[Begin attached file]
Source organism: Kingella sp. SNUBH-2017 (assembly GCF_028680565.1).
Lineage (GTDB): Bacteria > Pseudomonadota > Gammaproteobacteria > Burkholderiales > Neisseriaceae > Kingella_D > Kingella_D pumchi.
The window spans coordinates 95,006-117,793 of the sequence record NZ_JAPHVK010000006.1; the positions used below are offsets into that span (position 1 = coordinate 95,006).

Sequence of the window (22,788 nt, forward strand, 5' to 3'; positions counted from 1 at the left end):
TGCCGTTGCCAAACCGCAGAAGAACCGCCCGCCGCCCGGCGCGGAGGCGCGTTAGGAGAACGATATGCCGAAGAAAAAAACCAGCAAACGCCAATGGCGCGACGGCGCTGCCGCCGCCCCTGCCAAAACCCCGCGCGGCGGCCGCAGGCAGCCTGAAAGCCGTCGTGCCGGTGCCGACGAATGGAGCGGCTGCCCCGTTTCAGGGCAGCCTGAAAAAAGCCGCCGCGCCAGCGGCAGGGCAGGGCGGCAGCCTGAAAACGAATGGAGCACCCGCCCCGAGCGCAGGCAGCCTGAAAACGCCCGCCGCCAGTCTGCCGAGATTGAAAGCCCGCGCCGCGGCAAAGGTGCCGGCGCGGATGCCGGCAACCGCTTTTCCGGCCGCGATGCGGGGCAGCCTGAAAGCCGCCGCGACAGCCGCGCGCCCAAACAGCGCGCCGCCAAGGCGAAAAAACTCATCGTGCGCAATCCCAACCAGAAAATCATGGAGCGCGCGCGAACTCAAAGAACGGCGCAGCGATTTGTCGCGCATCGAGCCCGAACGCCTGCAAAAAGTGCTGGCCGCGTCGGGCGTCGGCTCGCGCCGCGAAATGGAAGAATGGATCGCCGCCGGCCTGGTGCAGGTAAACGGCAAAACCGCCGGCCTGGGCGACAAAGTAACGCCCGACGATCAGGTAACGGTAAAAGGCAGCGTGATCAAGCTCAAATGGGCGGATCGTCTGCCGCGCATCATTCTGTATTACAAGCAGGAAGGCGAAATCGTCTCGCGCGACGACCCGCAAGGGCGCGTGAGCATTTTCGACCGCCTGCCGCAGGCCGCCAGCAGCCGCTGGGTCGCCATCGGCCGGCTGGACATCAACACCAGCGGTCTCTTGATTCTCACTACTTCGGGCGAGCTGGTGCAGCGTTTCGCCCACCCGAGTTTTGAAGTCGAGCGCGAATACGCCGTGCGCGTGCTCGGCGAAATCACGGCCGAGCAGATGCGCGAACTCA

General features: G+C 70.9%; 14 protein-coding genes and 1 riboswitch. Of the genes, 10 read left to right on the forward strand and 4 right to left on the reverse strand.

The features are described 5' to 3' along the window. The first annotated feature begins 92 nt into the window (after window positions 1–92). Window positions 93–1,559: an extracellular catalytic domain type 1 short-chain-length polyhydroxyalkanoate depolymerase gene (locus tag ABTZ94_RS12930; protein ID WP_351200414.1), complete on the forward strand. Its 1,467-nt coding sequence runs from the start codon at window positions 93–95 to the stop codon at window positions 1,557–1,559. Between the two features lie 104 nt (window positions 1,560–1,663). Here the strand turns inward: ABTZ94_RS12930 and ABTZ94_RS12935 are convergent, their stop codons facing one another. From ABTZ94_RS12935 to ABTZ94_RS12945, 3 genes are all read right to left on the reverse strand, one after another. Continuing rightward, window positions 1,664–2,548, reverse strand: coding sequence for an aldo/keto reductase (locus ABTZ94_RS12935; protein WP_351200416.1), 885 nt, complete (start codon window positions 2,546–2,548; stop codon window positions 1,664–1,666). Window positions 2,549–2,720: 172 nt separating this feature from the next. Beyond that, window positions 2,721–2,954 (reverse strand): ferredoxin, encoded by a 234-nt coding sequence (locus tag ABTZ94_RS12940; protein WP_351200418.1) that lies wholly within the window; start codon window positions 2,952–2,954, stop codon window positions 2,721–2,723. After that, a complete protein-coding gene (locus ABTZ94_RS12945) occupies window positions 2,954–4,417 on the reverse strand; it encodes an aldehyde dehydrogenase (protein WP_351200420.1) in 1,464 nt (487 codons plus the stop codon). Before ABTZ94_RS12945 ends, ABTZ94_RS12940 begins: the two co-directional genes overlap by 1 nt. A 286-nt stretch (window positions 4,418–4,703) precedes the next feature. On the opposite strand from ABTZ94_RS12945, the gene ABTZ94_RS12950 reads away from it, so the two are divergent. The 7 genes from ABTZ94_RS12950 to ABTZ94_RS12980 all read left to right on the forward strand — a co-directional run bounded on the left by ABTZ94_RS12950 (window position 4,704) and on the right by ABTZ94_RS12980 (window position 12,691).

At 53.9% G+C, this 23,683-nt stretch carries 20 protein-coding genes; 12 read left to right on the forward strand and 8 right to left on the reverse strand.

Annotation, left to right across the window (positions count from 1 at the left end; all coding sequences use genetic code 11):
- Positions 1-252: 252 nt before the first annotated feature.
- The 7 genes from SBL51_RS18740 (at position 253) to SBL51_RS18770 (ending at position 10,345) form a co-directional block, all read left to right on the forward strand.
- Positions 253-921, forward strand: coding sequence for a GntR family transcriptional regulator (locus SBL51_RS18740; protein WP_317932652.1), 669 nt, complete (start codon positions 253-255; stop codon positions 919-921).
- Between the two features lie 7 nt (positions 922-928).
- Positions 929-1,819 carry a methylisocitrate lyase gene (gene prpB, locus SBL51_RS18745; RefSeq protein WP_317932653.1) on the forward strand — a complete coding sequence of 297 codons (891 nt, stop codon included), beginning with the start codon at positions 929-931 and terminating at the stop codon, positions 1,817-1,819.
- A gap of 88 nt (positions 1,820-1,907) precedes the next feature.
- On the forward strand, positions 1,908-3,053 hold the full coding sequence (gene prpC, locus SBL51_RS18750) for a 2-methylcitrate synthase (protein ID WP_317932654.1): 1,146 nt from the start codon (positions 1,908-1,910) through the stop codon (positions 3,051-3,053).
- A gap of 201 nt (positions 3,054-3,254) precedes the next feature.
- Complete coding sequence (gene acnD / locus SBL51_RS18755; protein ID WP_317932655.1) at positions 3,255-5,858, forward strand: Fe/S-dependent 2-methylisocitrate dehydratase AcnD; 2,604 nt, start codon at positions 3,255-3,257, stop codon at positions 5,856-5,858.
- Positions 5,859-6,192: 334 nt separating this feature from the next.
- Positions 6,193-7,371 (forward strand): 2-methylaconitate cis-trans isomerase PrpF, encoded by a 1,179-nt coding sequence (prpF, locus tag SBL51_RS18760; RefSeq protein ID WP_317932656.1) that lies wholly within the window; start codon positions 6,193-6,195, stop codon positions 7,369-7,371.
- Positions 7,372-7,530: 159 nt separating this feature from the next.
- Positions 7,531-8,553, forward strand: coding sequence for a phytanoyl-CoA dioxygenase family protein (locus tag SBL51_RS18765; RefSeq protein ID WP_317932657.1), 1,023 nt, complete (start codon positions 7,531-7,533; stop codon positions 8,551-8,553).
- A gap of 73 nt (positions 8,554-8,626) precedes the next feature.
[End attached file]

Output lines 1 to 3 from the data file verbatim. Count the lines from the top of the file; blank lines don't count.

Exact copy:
Source organism: Kingella sp. SNUBH-2017 (assembly GCF_028680565.1).
Lineage (GTDB): Bacteria > Pseudomonadota > Gammaproteobacteria > Burkholderiales > Neisseriaceae > Kingella_D > Kingella_D pumchi.
The window spans coordinates 95,006-117,793 of the sequence record NZ_JAPHVK010000006.1; the positions used below are offsets into that span (position 1 = coordinate 95,006).